NEW YORK -- Mario Gutierrez thought he was on his way back to California after being told I'll Have Another was headed into retirement with a swollen tendon.
"I think he was sort of stunned," the colt's owner, Paul Reddam, said Friday. "His immediate reaction was, 'Well, should I just go home today?"'
Reddam responded: "No, you've got to ride."
The suddenly illustrious jockey rode in five races, most notably the Grade 2 Brooklyn Handicap aboard Boxeur des Rues, owned by Reddam and trained by Doug O'Neill.
The same trio -- Reddam, O'Neill and Gutierrez -- carried I'll Have Another to the brink of the Triple Crown. The Brooklyn was to be Gutierrez's first test at 1 1/2 miles, the same distance as the Belmont Stakes.
It didn't matter that his horse finished seventh, because it wasn't a tuneup for the Belmont after all.
On Saturday, instead of trying to make horse racing history aboard I'll Have Another, Gutierrez will climb aboard the chestnut colt for one final time to lead the post parade before the Belmont Stakes.
Gutierrez will then watch the race instead of competing in it.
I'll Have Another will never race again. Gutierrez will ride many more horses in his lifetime, not one like the one he grew to love.
"Those kind of horses are once in a lifetime," Gutierrez said, his last parting shot at a gaggle of reporters who crowded around him as soon as he dismounted from Boxeur des Rues.
Gutierrez, a 25-year-old veteran of Mexican and Canadian racing, never could have anticipated this incredible rise to fame in such a short a period of time.
Because of their incredible come-from-behind wins in both the Kentucky Derby and the Preakness, I'll Have Another and Gutierrez will forever be linked, teaming as relative unknowns to get within a tender tendon of mounting a charge at becoming the 12th horse in horse racing history to win the Triple Crown.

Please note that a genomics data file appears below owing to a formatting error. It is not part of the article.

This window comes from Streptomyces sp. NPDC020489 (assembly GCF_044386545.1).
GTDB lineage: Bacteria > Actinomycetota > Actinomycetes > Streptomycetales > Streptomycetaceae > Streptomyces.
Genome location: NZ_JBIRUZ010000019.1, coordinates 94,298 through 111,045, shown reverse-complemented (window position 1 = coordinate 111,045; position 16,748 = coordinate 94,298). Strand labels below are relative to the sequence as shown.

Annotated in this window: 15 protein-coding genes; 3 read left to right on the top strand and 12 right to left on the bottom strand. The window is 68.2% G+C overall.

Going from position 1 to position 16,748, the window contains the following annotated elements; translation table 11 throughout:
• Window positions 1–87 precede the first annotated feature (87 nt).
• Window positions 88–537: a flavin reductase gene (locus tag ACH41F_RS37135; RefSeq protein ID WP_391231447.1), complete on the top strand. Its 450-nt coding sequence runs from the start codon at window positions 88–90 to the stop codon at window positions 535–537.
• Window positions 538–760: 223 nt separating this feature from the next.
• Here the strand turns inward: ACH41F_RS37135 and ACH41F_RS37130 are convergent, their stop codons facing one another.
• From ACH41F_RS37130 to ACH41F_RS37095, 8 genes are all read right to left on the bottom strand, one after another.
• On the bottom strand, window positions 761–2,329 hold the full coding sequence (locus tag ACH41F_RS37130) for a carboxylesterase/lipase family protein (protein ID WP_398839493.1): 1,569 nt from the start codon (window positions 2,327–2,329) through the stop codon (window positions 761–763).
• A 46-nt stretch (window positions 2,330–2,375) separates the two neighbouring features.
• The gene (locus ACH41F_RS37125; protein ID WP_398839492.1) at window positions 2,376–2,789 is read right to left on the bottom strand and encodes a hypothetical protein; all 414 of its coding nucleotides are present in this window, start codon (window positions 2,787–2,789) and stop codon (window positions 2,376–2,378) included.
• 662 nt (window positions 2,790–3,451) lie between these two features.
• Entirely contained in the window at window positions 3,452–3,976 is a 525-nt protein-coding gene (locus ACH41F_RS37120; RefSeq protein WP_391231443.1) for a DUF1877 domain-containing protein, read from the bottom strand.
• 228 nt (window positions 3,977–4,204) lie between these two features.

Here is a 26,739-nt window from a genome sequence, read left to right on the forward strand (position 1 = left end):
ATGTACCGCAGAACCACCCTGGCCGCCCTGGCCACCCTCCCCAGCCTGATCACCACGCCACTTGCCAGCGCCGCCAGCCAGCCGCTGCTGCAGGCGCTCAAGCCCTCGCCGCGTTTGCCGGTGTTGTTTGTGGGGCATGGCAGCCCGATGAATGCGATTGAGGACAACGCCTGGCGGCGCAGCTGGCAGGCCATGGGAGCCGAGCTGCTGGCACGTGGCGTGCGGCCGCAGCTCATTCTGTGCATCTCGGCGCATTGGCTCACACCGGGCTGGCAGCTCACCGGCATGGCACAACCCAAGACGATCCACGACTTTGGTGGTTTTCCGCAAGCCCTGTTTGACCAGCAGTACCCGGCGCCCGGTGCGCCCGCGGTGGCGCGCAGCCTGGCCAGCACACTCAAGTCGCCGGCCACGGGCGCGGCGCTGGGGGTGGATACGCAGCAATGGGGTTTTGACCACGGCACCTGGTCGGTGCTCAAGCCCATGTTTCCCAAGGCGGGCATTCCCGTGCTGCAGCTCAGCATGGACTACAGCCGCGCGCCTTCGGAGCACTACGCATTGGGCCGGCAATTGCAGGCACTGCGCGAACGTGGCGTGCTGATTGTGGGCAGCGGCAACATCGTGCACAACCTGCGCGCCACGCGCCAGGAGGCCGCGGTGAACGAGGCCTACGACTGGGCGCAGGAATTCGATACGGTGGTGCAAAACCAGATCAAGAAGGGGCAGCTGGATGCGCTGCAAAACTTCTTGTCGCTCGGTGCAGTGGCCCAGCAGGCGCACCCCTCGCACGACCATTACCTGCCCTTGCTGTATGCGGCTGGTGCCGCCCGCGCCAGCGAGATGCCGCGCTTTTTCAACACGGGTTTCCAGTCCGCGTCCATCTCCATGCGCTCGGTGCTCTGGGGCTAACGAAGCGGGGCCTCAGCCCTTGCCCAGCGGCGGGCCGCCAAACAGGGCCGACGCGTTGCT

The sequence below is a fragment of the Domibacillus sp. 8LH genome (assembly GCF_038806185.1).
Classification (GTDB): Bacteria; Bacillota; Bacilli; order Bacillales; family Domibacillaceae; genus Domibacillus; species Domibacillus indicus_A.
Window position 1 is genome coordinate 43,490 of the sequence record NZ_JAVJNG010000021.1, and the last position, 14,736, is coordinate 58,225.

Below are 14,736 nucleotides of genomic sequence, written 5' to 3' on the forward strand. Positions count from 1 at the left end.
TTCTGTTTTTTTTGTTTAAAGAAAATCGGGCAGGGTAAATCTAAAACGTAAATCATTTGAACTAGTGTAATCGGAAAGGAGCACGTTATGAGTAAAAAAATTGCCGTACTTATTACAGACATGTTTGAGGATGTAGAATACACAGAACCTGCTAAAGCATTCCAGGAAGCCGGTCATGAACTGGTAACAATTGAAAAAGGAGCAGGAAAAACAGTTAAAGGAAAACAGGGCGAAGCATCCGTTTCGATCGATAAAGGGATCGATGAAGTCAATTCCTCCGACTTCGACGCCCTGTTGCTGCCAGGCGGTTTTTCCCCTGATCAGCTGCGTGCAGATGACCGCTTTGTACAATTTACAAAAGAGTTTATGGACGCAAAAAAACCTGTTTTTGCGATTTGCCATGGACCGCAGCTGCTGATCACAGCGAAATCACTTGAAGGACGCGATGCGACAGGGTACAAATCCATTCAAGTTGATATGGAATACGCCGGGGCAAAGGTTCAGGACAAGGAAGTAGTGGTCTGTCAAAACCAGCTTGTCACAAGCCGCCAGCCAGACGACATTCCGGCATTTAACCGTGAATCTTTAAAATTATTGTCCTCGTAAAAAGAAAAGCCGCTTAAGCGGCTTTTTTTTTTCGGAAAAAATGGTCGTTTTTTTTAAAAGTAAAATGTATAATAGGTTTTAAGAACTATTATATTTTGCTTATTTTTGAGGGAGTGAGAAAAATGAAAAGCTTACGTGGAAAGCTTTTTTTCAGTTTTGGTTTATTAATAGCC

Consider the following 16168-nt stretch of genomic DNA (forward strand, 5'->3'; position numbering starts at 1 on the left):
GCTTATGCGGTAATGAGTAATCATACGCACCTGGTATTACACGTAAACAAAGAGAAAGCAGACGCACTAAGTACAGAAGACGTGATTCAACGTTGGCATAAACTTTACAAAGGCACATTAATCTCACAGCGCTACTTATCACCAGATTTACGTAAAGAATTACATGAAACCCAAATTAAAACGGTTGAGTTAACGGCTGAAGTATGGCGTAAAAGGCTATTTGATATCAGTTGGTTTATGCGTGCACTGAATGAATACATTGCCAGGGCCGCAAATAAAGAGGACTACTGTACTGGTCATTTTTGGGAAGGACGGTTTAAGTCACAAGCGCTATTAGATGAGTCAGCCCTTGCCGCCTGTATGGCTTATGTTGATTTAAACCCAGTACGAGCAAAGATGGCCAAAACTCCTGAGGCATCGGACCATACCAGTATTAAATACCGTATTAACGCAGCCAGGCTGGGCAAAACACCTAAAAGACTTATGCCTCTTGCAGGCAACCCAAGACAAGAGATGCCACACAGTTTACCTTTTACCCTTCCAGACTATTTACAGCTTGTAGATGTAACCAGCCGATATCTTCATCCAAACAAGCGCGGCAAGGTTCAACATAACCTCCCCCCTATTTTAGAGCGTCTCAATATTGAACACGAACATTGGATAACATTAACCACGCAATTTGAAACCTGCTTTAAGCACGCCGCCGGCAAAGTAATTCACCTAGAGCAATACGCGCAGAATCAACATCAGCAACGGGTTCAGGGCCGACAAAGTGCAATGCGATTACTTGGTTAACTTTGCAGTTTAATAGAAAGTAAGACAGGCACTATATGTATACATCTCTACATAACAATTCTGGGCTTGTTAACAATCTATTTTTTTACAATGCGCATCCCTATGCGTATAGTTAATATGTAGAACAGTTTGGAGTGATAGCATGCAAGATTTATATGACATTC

Gutierrez could have cursed his luck. Instead, he expressed genuine gratification for being given the opportunity to be a part of something so grand.
"I'll Have Another, for me, is amazing," he said. "He just brought happiness to my life and the opportunity to share this unbelievable adventure with family and friends. He'll be my hero forever. I'm just glad that I was his jockey."
Gutierrez was more concerned about I'll Have Another than himself.
"He was sad for the horse. Really," Reddam said. "He has just had a tremendous bonding with I'll Have Another, and his concern was 100 percent for the welfare of the horse. He expressed no disappointment for not getting the chance to run in the Belmont."
"He hasn't done anything but give me all this happiness and all this success," Gutierrez said. "This just comes once in a lifetime. I feel the luckiest guy in the world to be a part of I'll Have Another."